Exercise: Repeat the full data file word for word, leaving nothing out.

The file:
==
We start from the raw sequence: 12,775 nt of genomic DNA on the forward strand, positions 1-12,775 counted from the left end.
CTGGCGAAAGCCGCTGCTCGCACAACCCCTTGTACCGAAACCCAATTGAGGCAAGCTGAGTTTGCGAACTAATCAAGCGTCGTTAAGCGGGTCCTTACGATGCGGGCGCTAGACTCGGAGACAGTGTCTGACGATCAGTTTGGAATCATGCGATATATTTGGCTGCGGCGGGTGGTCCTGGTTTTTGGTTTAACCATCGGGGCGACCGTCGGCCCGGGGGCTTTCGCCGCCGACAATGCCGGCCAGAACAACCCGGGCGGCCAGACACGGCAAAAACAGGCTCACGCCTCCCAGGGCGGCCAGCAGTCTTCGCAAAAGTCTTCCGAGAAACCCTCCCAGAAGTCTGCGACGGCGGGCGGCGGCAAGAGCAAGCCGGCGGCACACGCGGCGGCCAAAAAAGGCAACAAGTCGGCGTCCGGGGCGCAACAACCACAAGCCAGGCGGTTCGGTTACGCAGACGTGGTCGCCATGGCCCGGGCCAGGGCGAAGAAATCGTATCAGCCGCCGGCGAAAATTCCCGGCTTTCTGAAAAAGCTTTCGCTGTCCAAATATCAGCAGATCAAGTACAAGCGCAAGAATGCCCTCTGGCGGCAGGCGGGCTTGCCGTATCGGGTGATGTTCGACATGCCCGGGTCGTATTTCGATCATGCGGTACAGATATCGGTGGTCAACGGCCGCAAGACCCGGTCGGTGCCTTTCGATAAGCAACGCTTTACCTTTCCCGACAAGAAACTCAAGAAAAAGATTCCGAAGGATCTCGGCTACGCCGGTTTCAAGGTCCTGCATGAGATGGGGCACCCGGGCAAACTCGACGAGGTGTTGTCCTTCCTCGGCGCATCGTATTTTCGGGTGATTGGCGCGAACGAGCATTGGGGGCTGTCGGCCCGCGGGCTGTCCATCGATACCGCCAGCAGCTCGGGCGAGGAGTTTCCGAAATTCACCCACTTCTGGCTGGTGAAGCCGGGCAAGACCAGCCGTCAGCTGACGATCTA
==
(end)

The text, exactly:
We start from the raw sequence: 12,775 nt of genomic DNA on the forward strand, positions 1-12,775 counted from the left end.
CTGGCGAAAGCCGCTGCTCGCACAACCCCTTGTACCGAAACCCAATTGAGGCAAGCTGAGTTTGCGAACTAATCAAGCGTCGTTAAGCGGGTCCTTACGATGCGGGCGCTAGACTCGGAGACAGTGTCTGACGATCAGTTTGGAATCATGCGATATATTTGGCTGCGGCGGGTGGTCCTGGTTTTTGGTTTAACCATCGGGGCGACCGTCGGCCCGGGGGCTTTCGCCGCCGACAATGCCGGCCAGAACAACCCGGGCGGCCAGACACGGCAAAAACAGGCTCACGCCTCCCAGGGCGGCCAGCAGTCTTCGCAAAAGTCTTCCGAGAAACCCTCCCAGAAGTCTGCGACGGCGGGCGGCGGCAAGAGCAAGCCGGCGGCACACGCGGCGGCCAAAAAAGGCAACAAGTCGGCGTCCGGGGCGCAACAACCACAAGCCAGGCGGTTCGGTTACGCAGACGTGGTCGCCATGGCCCGGGCCAGGGCGAAGAAATCGTATCAGCCGCCGGCGAAAATTCCCGGCTTTCTGAAAAAGCTTTCGCTGTCCAAATATCAGCAGATCAAGTACAAGCGCAAGAATGCCCTCTGGCGGCAGGCGGGCTTGCCGTATCGGGTGATGTTCGACATGCCCGGGTCGTATTTCGATCATGCGGTACAGATATCGGTGGTCAACGGCCGCAAGACCCGGTCGGTGCCTTTCGATAAGCAACGCTTTACCTTTCCCGACAAGAAACTCAAGAAAAAGATTCCGAAGGATCTCGGCTACGCCGGTTTCAAGGTCCTGCATGAGATGGGGCACCCGGGCAAACTCGACGAGGTGTTGTCCTTCCTCGGCGCATCGTATTTTCGGGTGATTGGCGCGAACGAGCATTGGGGGCTGTCGGCCCGCGGGCTGTCCATCGATACCGCCAGCAGCTCGGGCGAGGAGTTTCCGAAATTCACCCACTTCTGGCTGGTGAAGCCGGGCAAGACCAGCCGTCAGCTGACGATCTA